Phd projects in Mathematical Biology and Medicine

Modelling Biodiversity and Pattern Formation with Evolutionary Games

Dr M Mobilia
Understanding the maintenance of biodiversity and the emergence of cooperation are important topics in the Life and Behavioural Sciences. Evolutionary game theory, where the success of one species depends on what the others are doing, provides a promising mathematical framework to study the coexistence dynamics of interacting populations. As paradigmatic examples, the prisoners dilemma and the rock-paper-scissors games have emerged as a fruitful metaphor for cooperative and co-evolutionary dynamics (with applications in microbiology and ecology). While mathematical biology classically deals with deterministic (and often spatially homogeneous) models, it has been shown that the joint effect of noise and spatial degrees of freedom are important and realistic ingredients to be considered. In our research, we use tools of nonlinear dynamics, stochastic processes, differential equations and the theory of front propagation, as well as methods of statistical mechanics, to study the co-evolutionary dynamics of structured and unstructured populations in the presence of intrinsic noise. More information

Social Dynamics and Emergence of Collective Behaviours

Dr M Mobilia
Approaches relying on nonlinear dynamics and statistical mechanics have provided compelling models and crucial insights to understand interdisciplinary problems and emergent phenomena in complex systems. One paradigmatic example in the realm of social dynamics is the "voter model", where individuals in a population can be in one of two opinion states. The voter model is also closely related to evolutionary games used to model social and cooperation dilemmas. In this class of models, an individual is selected at random and adopts (with some probability) the state of its randomly-chosen neighbour; this update step is applied repeatedly. In this project, we propose to develop equally simple and paradigmatic individual-based models to investigate social behaviours like the emergence of cooperation, polarization and radicalization. For this, the dynamics will be implemented on various types of graphs and we will study a series of nonlinear (deterministic and stochastic) problems using a well-rounded combination of mathematical methods, notably the theory of dynamical systems and differential equations, stochastic processes and tools borrowed from statistical mechanics. More information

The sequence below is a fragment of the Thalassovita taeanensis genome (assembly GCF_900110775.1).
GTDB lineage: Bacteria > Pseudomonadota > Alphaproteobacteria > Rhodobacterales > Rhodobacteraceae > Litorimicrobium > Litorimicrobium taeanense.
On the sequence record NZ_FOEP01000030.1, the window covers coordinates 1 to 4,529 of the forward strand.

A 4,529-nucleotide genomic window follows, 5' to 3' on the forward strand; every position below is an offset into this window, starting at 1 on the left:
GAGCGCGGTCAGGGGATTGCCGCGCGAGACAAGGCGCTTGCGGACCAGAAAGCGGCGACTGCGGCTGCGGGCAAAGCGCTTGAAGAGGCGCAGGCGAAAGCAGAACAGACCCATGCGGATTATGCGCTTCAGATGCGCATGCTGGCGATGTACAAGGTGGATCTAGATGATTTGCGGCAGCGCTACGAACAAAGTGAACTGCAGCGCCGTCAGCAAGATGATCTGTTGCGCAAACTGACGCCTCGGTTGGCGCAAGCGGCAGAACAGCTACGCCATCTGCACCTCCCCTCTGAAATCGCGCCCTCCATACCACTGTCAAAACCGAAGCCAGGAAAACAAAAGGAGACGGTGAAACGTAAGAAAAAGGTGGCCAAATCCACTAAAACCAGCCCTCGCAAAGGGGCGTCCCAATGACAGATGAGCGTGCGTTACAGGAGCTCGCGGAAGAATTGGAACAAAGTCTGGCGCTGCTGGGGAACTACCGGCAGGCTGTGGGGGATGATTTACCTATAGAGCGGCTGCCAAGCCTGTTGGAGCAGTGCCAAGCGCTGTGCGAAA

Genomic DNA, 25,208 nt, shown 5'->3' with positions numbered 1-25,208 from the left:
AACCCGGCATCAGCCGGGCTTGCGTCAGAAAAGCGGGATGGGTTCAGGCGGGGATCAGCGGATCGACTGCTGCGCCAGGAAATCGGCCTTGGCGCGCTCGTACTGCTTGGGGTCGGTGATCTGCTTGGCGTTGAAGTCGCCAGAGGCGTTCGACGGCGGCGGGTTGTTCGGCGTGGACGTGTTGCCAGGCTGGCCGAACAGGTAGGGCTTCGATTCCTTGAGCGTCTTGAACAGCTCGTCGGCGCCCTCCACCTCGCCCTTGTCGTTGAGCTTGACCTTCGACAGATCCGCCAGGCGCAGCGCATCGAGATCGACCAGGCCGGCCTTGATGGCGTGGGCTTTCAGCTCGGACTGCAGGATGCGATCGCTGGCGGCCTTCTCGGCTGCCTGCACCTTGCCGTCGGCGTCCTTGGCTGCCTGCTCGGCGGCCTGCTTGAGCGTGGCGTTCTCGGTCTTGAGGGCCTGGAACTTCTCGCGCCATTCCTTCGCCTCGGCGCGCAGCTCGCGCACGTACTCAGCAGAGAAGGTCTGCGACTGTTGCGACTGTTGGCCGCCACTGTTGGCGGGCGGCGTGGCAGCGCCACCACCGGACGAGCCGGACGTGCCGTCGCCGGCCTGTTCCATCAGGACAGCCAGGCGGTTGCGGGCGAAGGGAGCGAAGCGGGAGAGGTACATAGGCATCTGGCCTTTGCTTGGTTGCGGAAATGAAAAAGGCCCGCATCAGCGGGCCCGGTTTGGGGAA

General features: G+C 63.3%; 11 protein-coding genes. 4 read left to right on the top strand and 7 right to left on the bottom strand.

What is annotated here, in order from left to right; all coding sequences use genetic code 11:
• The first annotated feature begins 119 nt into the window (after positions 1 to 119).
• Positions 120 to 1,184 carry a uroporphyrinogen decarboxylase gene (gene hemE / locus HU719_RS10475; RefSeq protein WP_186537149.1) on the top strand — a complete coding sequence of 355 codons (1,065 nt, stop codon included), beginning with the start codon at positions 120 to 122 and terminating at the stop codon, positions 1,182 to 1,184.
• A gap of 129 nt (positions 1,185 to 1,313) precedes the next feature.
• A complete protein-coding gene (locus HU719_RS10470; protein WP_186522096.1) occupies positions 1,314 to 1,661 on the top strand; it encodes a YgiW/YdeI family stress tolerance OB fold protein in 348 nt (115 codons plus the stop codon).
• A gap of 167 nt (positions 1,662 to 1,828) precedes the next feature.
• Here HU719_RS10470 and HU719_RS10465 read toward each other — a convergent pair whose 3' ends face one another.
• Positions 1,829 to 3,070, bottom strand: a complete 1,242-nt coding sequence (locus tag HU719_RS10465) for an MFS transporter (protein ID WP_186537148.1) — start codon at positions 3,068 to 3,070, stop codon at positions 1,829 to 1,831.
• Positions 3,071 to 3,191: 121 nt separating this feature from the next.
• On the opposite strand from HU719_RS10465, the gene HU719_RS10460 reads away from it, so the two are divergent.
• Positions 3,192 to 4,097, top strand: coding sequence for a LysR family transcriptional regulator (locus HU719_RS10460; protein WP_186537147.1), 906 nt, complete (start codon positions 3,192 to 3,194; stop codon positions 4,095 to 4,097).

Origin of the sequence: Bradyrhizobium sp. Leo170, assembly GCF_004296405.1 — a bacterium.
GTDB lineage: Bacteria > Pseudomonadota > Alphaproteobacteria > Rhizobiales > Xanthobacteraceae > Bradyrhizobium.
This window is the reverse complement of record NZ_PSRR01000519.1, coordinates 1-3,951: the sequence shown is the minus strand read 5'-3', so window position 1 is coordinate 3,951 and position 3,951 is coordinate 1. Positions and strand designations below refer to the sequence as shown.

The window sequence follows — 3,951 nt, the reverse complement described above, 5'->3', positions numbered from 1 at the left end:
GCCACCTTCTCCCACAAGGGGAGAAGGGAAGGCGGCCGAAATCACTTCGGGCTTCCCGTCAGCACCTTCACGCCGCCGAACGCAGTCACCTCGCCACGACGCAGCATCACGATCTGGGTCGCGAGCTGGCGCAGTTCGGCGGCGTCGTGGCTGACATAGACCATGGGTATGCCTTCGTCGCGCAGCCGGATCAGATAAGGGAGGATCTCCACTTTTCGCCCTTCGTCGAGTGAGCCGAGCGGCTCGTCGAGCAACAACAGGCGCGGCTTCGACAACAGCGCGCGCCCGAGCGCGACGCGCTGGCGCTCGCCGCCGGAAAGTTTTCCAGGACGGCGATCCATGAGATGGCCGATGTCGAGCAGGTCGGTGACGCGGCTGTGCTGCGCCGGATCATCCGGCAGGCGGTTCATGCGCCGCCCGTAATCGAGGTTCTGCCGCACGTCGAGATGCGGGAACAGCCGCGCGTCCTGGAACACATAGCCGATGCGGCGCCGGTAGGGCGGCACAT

Stochastic models of the adaptive immune system

Grant Lythe and Martín López-García
The goal of this project is to develop mathematical and computational models to help understand how the immune system maintains its diversity of millions of lymphocyte populations, able to protect against pathogens while avoiding auto-immune diseases. The processes of positive and negative selection in the thymus will be studied with stochastic modelling techniques, including computational modelling and analysis of experimental data.